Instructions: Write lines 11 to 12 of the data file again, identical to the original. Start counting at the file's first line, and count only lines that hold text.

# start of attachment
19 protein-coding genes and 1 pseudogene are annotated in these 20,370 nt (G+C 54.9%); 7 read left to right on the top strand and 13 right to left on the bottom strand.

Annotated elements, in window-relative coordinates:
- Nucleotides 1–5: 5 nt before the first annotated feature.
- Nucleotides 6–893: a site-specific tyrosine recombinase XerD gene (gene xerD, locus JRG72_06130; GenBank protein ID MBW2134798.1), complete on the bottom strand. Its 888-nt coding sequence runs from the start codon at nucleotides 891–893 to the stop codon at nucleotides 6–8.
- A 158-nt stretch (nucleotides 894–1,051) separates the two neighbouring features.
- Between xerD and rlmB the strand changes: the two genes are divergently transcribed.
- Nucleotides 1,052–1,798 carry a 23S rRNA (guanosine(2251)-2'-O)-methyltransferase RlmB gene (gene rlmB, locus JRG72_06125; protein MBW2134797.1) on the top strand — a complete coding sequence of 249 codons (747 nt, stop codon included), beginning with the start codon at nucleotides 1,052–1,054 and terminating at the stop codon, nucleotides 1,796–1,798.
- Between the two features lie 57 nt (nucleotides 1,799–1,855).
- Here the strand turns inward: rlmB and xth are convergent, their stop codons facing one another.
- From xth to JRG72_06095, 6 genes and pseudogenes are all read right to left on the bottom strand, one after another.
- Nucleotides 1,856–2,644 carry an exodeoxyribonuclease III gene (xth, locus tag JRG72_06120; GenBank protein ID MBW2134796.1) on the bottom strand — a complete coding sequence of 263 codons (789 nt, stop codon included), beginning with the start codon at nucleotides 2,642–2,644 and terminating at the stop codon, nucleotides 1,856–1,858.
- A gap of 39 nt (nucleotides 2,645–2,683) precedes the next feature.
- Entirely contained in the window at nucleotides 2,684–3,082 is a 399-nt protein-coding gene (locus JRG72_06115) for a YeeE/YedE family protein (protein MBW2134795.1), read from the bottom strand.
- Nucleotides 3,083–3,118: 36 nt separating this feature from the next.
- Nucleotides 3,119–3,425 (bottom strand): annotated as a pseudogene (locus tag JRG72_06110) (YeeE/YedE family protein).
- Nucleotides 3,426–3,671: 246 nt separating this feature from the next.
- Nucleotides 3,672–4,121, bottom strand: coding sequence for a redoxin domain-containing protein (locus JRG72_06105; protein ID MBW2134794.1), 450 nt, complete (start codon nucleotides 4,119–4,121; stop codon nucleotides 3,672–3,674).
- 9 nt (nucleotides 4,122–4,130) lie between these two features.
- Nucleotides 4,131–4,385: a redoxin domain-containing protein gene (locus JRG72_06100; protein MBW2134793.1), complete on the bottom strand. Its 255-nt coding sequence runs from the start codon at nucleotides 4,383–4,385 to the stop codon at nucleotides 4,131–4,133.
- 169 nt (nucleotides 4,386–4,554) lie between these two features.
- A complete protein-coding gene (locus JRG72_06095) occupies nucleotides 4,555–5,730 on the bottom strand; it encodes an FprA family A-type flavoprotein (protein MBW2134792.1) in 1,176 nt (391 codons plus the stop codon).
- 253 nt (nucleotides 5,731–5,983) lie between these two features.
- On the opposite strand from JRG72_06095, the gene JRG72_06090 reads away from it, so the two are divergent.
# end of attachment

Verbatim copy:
- Nucleotides 1,856–2,644 carry an exodeoxyribonuclease III gene (xth, locus tag JRG72_06120; GenBank protein ID MBW2134796.1) on the bottom strand — a complete coding sequence of 263 codons (789 nt, stop codon included), beginning with the start codon at nucleotides 2,642–2,644 and terminating at the stop codon, nucleotides 1,856–1,858.
- A gap of 39 nt (nucleotides 2,645–2,683) precedes the next feature.